Secretary of Defense: NATO risks 'military irrelevance'
According to Robert Gates, the Atlantic Alliance has members unable or unwilling to fulfill their missions in Afghanistan and Libya
The American Secretary of Defense, Robert Gates, who leaves his post in the Obama government soon, said on Friday that the North AtlanticTreaty Organization (NATO) has become an Alliance poorly equipped to deal with its challenges. Members of the alliance are unable or unwilling to fulfill theit missions in Afghanistan and Libya.
He pointed particularly to the contrast between members who "want and are able to pay the price and bear the burden of the commitments of the Alliance and those who enjoy the benefits of joining NATO, but do not want to share the risks and costs."
In his farewell speech before the NATO Council in Brussels, he called for urgent action to "avoid the very real possibility of collective military irrelevance." According to him, "nations must be responsible for their share of the common defense."
Affirming that an estimate indicates that European defense spending has fallen nearly 15% in the decade that followed the attacks of September 11, 2001, Gates said that only five of the 18 member countries currently spend 2% of their GDP on defense - the percentage that is stipulated by the organization.
Gates said the allied mission in Afghanistan has exposed significant deficiencies of the UN - in military capacity and political will. "Despite more than 2 million soldiers - not counting the American military - NATO has encountered difficulties, sometimes desperately, to maintain a position of 25 to 40 thousand soldiers, not just in the field, but in crucial support posts" he said.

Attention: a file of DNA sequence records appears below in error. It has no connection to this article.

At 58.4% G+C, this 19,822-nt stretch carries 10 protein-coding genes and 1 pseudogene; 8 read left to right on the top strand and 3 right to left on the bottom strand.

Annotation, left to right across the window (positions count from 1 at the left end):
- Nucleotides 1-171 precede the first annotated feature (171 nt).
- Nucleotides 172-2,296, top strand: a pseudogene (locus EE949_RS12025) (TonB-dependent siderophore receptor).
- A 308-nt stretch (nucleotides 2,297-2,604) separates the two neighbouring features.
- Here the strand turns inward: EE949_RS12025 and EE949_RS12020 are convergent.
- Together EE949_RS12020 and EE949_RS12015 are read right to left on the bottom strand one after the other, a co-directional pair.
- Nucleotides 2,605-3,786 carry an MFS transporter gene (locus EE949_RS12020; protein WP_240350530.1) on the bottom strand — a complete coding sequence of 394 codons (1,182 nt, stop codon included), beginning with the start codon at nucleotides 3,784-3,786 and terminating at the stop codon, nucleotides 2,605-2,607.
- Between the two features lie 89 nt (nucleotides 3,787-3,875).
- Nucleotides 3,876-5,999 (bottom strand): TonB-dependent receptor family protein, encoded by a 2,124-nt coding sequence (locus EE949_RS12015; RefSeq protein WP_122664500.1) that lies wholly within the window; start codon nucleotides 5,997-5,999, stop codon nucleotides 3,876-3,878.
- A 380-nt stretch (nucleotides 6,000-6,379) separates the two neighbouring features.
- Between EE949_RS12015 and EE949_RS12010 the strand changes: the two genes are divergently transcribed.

Mission in Libya
Gates criticized the lack of political will and contributions of military assistance from some allied countries to the mission in Libya, warning that it could jeopardize the operation. "It became abundantly clear that the deficiencies in cooperation and political will have the potential to compromise the ability of the Alliance to make an effective, efficient campaign supported by air and sea," he said.
The Pentagon chief said that these deficiencies were present despite the mission having broad political support and it is to be treated as an operation without ground troops that is developed in the "backyard" of Europe. According to him, "less than half adhered to the mission and less than a third were willing to participate in the bombings," he affirmed.
Norway and Denmark represent 12% of the aircraft that launch air strikes, but the rockets that they launched only struck a third of the targets set, he lamented. Belgium and Canada have made important contributions to the bombing mission in Libya, he said, being sorry that "these examples are the exception."
The secretary admitted that many of the member countries remain on the sidelines of the military operation against the regime of Libyan leader Muammar Gaddafi, not because they do not want to take part, but because they simply cannot collaborate more.
"The military capabilities simply are not there, in particular there is a deficiency in assets that serve to direct intelligence tasks," he said. "The sophisticated planes are used for little if allies cannot identify, prosecute and eliminate targets," he affirmed.
Although the allies fight against a regime weakly armed, in a country where the population is not highly concentrated, many countries have begun to notice a shortage of ammunition after 11 weeks of operations, again requiring U.S. assistance, he said.
"Despite the urgent need to invest more in vital equipment and adequate personnel, needs that are obvious for two decades, many allies are unwilling to make fundamental changes in defining priorities and finding the resources," he said.
Gates described as "unacceptable" the gulf that exists between those who are willing to share the burden of the military operation and pay the price for it and those who show a lack of will to contribute resources.
The retiring Gates called on Germany and Poland to contribute. The two have refused to participate in the Libya campaign. He also mentioned Spain, Turkey and the Netherlands, who participate, but not with bombing, insisting they increase their role.
However, Gates admitted that NATO was able to meet its original objectives and that, although the mission has highlighted some shortcomings, it has also demonstrated the potential it has to perform an operation led by European countries with U.S. support.
Translated from the Portuguese version and appended by:
Russian small missile ships - the Grad Sviyazhsk and the Great Ustyug - set off for a mission to the Mediterranean Sea